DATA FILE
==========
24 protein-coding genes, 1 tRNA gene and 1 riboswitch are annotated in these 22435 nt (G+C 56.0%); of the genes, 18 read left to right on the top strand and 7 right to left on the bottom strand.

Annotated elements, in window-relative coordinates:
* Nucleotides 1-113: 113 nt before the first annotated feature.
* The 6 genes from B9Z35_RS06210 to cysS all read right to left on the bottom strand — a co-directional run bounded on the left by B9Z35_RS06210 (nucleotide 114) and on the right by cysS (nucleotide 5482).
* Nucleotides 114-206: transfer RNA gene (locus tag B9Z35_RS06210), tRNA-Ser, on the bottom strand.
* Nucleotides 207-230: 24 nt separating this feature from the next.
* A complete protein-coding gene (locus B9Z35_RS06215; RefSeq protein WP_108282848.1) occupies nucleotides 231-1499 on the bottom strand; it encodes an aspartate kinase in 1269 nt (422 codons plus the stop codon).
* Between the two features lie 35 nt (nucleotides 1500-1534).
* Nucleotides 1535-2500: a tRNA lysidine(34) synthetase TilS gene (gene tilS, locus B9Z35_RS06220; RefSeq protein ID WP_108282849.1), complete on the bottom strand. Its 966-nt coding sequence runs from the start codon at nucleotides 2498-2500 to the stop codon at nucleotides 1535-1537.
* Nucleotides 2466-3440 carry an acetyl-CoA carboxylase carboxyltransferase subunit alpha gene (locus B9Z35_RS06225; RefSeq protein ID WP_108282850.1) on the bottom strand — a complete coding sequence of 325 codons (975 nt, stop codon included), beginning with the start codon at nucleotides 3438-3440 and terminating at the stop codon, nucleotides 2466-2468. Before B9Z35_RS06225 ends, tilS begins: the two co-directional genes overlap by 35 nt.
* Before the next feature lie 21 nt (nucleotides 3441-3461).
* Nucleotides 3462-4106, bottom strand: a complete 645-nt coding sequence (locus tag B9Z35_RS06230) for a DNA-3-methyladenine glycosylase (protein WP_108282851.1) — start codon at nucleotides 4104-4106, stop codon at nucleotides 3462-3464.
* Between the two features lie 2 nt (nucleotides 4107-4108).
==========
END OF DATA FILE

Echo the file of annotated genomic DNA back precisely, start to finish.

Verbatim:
24 protein-coding genes, 1 tRNA gene and 1 riboswitch are annotated in these 22435 nt (G+C 56.0%); of the genes, 18 read left to right on the top strand and 7 right to left on the bottom strand.

Annotated elements, in window-relative coordinates:
* Nucleotides 1-113: 113 nt before the first annotated feature.
* The 6 genes from B9Z35_RS06210 to cysS all read right to left on the bottom strand — a co-directional run bounded on the left by B9Z35_RS06210 (nucleotide 114) and on the right by cysS (nucleotide 5482).
* Nucleotides 114-206: transfer RNA gene (locus tag B9Z35_RS06210), tRNA-Ser, on the bottom strand.
* Nucleotides 207-230: 24 nt separating this feature from the next.
* A complete protein-coding gene (locus B9Z35_RS06215; RefSeq protein WP_108282848.1) occupies nucleotides 231-1499 on the bottom strand; it encodes an aspartate kinase in 1269 nt (422 codons plus the stop codon).
* Between the two features lie 35 nt (nucleotides 1500-1534).
* Nucleotides 1535-2500: a tRNA lysidine(34) synthetase TilS gene (gene tilS, locus B9Z35_RS06220; RefSeq protein ID WP_108282849.1), complete on the bottom strand. Its 966-nt coding sequence runs from the start codon at nucleotides 2498-2500 to the stop codon at nucleotides 1535-1537.
* Nucleotides 2466-3440 carry an acetyl-CoA carboxylase carboxyltransferase subunit alpha gene (locus B9Z35_RS06225; RefSeq protein ID WP_108282850.1) on the bottom strand — a complete coding sequence of 325 codons (975 nt, stop codon included), beginning with the start codon at nucleotides 3438-3440 and terminating at the stop codon, nucleotides 2466-2468. Before B9Z35_RS06225 ends, tilS begins: the two co-directional genes overlap by 35 nt.
* Before the next feature lie 21 nt (nucleotides 3441-3461).
* Nucleotides 3462-4106, bottom strand: a complete 645-nt coding sequence (locus tag B9Z35_RS06230) for a DNA-3-methyladenine glycosylase (protein WP_108282851.1) — start codon at nucleotides 4104-4106, stop codon at nucleotides 3462-3464.
* Between the two features lie 2 nt (nucleotides 4107-4108).